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Reactive oxygen species (ROS) levels and cell death in TheIF1A transgenic tobacco plants and WT under different stress conditions. All experiments were repeated at least three times, and approximately 15 leaves collected from multiple 28-days-old seedlings were inspected in each experiment. (A) DAB staining indicates accumulation of H2O2 in leaves of WT and transgenic plants subjected to 1, 2, or 3 h of salt or mannitol stress. (B) NBT staining of O2- accumulation in leaves according to DAB staining. (C) Evans blue staining. (D) Representative microscopy images of ROS production in intact guard cells, as indicated by the fluorescent dye DCF. Epidermal peels were loaded with H2DCF-DA for 10 min after incubation in fixing buffer for 2 h. (E) ROS production in the root, as indicated by the fluorescent dye DCF. Main roots detached from control, NaCl and mannitol stress (1 h) plants were incubated in incubation buffer for 2 h at room temperature and subsequently stained with 5 μM H2DCF-DA for 10 min. (F) The total H2O2 content according to the staining (A–F). ∗indicates significant differences between transgenic lines and WT (p < 0.05).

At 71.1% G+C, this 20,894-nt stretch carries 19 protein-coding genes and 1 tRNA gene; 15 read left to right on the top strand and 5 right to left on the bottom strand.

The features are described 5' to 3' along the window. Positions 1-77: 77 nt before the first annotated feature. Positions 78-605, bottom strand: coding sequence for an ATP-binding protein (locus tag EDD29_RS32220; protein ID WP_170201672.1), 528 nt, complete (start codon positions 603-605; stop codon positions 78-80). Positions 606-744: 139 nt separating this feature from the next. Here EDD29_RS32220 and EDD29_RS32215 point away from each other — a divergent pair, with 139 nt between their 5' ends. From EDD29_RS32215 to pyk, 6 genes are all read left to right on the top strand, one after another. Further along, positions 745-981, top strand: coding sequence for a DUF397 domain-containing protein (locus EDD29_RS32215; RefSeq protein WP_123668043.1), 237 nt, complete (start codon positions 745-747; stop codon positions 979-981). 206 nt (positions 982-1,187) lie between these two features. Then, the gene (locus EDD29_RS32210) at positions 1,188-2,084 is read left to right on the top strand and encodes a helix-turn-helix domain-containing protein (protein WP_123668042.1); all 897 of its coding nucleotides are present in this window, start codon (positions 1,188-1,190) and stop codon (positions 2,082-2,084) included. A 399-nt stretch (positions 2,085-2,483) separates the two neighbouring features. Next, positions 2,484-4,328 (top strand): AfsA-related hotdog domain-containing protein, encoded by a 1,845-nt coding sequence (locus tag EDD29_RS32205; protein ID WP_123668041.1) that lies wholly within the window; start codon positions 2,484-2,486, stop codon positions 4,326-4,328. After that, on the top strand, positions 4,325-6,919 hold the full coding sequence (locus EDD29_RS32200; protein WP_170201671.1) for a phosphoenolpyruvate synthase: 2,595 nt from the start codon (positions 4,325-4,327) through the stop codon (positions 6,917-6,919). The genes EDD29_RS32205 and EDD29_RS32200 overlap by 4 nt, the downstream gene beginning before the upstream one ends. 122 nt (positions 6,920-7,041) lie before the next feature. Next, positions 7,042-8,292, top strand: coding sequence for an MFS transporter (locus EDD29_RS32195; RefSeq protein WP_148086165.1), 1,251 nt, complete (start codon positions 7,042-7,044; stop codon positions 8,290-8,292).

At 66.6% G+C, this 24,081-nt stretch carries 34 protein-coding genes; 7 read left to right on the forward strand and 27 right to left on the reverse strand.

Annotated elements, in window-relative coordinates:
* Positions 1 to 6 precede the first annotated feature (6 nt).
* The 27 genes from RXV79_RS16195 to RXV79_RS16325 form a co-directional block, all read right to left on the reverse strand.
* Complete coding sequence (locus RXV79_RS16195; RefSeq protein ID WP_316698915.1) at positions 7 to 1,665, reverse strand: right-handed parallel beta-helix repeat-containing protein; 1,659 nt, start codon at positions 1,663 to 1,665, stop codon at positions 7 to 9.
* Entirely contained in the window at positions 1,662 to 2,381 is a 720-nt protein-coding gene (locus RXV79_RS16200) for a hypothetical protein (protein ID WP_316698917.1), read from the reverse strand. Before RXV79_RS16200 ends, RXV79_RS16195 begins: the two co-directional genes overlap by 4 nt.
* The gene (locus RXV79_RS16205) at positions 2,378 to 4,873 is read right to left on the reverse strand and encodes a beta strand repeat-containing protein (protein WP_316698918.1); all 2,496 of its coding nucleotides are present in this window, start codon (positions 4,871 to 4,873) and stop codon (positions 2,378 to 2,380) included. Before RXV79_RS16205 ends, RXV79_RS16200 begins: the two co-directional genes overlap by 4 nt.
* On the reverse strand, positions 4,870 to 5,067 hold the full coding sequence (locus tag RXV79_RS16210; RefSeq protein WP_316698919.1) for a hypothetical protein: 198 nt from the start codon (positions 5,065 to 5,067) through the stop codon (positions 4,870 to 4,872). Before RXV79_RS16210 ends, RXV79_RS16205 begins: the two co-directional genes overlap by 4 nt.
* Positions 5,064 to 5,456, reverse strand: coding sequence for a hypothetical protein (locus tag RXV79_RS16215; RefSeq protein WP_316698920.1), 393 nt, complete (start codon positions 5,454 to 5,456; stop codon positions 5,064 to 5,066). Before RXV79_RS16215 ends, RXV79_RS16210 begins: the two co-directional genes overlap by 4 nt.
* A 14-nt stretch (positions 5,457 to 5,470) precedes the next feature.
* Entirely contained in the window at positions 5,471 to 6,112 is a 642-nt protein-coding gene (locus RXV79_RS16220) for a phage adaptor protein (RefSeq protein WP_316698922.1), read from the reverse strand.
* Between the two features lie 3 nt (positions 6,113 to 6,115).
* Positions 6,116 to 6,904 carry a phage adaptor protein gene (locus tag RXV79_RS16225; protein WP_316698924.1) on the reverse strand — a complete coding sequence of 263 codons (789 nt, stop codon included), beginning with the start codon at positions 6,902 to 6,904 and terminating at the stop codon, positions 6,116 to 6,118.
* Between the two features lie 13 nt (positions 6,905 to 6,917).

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Figure 5: Reactive oxygen species (ROS) levels and cell death in TheIF1A transgenic tobacco plants and WT under different stress conditions. All experiments were repeated at least three times, and approximately 15 leaves collected from multiple 28-days-old seedlings were inspected in each experiment. (A) DAB staining indicates accumulation of H2O2 in leaves of WT and transgenic plants subjected to 1, 2, or 3 h of salt or mannitol stress. (B) NBT staining of O2- accumulation in leaves according to DAB staining. (C) Evans blue staining. (D) Representative microscopy images of ROS production in intact guard cells, as indicated by the fluorescent dye DCF. Epidermal peels were loaded with H2DCF-DA for 10 min after incubation in fixing buffer for 2 h. (E) ROS production in the root, as indicated by the fluorescent dye DCF. Main roots detached from control, NaCl and mannitol stress (1 h) plants were incubated in incubation buffer for 2 h at room temperature and subsequently stained with 5 μM H2DCF-DA for 10 min. (F) The total H2O2 content according to the staining (A–F). ∗indicates significant differences between transgenic lines and WT (p < 0.05).